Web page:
1. The fourth referral, dated November 2, 2018, relates to allegations made by Ms. Judy Munro-Leighton.[7]  On October 3, 2018, Committee staff received an email from Ms. Munro-Leighton stating that she was the author of an unsigned letter containing highly graphic sexual-assault accusations against Judge Kavanaugh previously received by the office of Senator Kamala Harris.  Ms. Munro-Leighton included the text of the letter in her e-mail to the Committee, claiming that Judge Kavanaugh and a friend had raped her “several times each” in the back seat of a car.[8]  When Committee staff interviewed Ms. Munro-Leighton, she admitted that she falsely identified herself as the author of the letter and its allegations and had only claimed authorship “as a way to grab attention.”[9]  When asked by Committee investigators if she had ever met Judge Kavanaugh, she said:  “Oh Lord, no.”[10]

The letter continues:

As the Committee stressed in each of the referrals issued during and after the investigation into allegations against then-Judge Kavanaugh, investigations in support of the judicial nomination process are an essential part of the constitutional role in confirming judges.  As Committee members, we are grateful to citizens who come forward with relevant information in good faith, even if they are not entirely sure about the accuracy of that information.  But, when individuals intentionally mislead the Committee, they divert important Committee resources during time-sensitive investigations and materially impede its work. Such acts are not only unfair; they are potentially illegal.  It is illegal to make materially false, fictitious, or fraudulent statements to Congressional investigators.  It is illegal to obstruct Committee investigations.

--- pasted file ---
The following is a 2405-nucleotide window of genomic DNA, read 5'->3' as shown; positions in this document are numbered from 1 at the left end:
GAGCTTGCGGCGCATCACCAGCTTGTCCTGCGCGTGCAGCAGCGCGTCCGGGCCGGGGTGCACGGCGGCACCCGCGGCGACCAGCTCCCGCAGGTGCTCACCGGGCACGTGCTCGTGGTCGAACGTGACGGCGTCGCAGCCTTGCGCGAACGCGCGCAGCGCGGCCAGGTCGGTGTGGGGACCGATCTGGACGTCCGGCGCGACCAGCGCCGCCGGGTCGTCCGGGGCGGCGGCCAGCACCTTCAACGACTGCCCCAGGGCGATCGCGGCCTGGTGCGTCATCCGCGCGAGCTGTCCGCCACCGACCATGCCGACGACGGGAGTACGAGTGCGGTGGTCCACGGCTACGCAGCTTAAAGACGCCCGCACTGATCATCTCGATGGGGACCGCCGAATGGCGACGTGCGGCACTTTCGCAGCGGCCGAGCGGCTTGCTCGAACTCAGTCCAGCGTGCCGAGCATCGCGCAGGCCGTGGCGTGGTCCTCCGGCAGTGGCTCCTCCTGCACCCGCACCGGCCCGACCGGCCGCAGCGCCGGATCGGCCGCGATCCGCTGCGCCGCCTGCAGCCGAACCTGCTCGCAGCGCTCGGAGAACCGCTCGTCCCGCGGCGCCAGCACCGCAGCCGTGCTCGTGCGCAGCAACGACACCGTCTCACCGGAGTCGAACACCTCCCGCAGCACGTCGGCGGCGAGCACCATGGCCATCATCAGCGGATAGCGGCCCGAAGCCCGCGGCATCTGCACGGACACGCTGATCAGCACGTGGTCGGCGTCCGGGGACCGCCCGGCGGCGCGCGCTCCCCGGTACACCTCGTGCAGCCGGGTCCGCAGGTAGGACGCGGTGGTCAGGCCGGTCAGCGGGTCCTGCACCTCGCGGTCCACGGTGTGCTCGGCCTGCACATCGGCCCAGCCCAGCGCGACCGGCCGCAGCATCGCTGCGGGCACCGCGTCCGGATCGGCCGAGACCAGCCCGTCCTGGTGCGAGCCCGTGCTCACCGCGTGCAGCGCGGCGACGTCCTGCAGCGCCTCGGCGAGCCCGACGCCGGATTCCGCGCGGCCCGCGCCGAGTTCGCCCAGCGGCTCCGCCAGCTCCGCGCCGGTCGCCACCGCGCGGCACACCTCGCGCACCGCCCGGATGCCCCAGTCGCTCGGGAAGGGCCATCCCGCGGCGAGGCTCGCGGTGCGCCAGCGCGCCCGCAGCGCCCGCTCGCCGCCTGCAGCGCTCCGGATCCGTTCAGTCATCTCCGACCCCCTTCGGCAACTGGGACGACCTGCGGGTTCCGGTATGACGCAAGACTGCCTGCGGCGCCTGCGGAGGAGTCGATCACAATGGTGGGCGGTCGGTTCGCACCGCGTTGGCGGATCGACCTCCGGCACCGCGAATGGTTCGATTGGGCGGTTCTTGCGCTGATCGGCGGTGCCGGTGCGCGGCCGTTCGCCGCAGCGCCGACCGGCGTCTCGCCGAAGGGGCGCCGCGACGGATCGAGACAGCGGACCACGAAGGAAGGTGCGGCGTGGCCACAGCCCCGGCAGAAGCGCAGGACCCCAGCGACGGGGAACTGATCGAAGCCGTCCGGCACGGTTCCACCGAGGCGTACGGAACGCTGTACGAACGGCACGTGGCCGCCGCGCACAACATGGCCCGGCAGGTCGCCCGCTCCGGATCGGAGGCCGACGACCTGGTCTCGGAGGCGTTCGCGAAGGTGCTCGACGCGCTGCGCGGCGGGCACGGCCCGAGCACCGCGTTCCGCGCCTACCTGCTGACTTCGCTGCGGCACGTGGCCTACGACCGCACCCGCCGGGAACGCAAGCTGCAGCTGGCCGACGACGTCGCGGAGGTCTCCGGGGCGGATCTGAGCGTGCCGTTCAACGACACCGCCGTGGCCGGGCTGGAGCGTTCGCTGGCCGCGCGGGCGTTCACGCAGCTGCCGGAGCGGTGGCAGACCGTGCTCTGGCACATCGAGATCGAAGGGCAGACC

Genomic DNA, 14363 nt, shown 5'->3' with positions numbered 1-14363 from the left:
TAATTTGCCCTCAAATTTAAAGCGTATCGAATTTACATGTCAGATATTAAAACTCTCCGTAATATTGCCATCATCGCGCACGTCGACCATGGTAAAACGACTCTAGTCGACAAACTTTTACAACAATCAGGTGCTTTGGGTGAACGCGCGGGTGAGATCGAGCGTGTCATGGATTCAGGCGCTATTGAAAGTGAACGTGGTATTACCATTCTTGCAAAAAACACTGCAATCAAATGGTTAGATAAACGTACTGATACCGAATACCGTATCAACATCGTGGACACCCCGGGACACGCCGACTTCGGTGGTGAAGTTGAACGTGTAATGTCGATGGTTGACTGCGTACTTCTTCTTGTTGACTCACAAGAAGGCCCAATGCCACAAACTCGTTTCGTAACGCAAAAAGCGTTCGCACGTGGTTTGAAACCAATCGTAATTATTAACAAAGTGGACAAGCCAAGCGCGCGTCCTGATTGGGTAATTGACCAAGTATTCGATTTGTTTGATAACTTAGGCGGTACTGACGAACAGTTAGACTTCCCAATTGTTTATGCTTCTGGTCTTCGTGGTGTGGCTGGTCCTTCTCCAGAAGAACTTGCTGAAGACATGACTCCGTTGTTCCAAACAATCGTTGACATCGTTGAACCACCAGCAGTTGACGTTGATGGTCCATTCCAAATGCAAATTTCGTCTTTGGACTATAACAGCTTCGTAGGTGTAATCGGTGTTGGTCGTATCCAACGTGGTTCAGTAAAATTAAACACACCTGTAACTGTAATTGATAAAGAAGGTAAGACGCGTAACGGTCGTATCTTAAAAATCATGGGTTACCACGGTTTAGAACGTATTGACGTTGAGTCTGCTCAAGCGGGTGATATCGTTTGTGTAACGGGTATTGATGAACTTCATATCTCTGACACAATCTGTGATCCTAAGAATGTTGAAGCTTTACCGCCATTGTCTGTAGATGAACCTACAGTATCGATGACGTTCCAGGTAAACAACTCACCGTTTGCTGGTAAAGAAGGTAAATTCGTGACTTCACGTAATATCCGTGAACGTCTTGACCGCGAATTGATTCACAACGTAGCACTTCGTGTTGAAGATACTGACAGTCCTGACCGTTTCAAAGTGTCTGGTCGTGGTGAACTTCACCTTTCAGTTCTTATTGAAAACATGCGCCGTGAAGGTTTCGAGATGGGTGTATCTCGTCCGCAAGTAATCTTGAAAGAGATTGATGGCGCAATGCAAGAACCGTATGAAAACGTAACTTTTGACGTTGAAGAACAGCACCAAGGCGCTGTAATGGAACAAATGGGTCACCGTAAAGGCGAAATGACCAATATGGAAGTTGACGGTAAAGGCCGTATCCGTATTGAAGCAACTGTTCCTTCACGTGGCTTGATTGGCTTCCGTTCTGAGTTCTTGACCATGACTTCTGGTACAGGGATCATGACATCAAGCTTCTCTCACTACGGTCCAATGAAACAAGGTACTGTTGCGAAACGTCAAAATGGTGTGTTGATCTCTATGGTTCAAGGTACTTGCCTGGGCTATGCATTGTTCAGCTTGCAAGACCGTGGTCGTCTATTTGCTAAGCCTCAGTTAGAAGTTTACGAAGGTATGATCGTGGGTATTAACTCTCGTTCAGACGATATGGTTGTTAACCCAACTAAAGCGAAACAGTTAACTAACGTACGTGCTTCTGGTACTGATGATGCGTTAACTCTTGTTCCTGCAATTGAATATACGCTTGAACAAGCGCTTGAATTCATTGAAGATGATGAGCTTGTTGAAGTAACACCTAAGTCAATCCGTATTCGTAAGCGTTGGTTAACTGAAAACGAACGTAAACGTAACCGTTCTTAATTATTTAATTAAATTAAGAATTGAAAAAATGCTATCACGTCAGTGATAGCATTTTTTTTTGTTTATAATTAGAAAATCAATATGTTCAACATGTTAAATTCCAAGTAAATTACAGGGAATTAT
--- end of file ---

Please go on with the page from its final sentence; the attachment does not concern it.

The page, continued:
It is important to protect the constitutional process from being hijacked by bad actors involved in insidious partisan operations.  The Committee can bring bad actors to the attention of law enforcement and the American people by being as transparent as possible about its investigative findings.  However, it is up to the FBI and the Justice Department to hold those who mislead Congress accountable for the criminal aspects of their behavior.  The DOJ has not shied away from selectively filing charges against individuals for alleged violations of 18 U.S.C. §§ 1001 in the past.  Martha Stewart, former Illinois governor Rod Blagojevich, and ex-Presidential aide Scooter Libby are just a few individuals who have been charged with lying to federal investigators.[11]  Lying to Congress is and should be treated as an equally serious offense.